employee and manager motivation, employee relations, management practice, motivating forces, self motivation



  1. McConnell, Charles R.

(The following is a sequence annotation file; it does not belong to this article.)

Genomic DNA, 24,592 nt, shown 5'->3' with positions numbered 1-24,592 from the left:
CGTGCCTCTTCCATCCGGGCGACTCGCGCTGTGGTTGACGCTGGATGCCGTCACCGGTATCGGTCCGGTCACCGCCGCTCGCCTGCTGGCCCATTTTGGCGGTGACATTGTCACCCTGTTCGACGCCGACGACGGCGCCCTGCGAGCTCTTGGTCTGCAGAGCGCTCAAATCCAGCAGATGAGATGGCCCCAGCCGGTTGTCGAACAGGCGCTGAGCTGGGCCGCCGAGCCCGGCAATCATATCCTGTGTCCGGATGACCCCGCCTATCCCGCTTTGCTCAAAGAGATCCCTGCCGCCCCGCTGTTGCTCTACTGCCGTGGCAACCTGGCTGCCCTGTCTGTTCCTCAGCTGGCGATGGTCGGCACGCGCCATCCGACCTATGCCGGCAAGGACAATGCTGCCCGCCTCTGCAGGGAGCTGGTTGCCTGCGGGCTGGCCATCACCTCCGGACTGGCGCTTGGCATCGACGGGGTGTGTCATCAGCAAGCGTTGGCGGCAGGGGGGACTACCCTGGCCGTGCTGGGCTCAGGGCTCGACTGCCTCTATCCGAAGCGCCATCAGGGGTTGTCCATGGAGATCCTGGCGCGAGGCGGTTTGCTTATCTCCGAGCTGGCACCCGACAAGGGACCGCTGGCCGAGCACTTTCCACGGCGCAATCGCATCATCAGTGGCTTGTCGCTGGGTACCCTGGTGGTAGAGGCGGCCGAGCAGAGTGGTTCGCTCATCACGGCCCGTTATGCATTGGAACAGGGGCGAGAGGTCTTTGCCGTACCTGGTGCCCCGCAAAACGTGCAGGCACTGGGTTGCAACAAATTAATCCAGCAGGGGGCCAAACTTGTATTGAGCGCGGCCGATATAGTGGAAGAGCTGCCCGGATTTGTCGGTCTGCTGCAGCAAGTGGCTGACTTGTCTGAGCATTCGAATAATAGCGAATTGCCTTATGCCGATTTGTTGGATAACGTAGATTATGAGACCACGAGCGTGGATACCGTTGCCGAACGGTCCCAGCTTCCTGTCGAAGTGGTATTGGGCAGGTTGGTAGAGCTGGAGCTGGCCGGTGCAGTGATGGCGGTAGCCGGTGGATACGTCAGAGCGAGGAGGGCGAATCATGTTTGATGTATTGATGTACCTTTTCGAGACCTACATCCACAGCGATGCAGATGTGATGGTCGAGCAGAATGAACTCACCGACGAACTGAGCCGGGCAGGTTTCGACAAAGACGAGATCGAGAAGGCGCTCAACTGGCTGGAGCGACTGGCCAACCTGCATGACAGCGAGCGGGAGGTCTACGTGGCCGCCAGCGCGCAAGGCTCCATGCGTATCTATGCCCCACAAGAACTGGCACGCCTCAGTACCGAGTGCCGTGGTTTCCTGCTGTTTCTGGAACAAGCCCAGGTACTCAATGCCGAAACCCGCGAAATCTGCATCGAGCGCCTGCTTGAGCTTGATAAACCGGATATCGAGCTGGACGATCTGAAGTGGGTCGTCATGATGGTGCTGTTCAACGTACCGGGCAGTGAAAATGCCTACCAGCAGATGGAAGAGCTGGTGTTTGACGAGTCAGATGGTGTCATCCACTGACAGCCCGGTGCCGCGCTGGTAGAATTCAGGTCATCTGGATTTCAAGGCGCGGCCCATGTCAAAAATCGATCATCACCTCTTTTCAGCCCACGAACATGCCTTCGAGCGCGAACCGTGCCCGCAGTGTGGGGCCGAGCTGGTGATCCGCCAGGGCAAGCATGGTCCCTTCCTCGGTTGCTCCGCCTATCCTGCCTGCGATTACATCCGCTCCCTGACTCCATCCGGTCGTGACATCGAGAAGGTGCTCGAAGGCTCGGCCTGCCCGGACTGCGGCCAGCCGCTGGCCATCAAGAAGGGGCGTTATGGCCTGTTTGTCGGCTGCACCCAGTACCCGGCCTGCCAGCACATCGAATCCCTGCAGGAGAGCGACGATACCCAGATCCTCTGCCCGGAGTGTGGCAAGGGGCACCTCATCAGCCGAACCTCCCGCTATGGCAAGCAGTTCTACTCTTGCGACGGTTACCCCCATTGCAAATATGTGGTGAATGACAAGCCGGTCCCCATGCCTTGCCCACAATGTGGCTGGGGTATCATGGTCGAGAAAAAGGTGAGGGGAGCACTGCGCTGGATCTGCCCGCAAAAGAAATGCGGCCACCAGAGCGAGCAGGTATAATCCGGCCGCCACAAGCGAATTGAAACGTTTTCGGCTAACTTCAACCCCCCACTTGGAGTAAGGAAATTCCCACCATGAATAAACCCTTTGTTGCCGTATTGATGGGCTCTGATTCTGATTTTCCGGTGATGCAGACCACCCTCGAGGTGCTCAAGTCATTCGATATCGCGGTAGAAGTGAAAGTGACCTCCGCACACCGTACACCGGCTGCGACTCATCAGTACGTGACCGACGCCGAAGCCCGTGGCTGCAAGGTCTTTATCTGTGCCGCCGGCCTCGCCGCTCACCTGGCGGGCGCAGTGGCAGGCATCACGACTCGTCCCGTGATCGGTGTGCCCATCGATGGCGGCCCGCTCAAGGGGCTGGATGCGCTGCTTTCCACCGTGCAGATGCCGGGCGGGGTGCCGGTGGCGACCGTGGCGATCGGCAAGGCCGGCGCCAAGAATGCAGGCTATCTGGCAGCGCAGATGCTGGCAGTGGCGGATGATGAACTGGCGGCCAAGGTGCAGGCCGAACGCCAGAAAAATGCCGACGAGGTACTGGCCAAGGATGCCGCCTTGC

Managers often tend to behave as though they are responsive to different motivating forces than their employees. However, employees at all levels are much alike in terms of what they wish to obtain from their work. There are drives that vary in intensity from person to person, but the basic motivating forces remain the same. Essentially, it is not possible to "motivate" another person as such; it is possible only to create the conditions under which the individual can become self-motivated. The manager must appreciate the key principles of motivation, including the relationship between repetition and reinforcement and the importance of timely feedback. Also, the manager must learn what his or her legitimate role is concerning the fulfillment of employee needs. Successful managers will be those who are sensitive to their own needs and desires, credit their employees with the same or similar needs and desires, and treat employees in the manner in which they would like to be treated by higher management.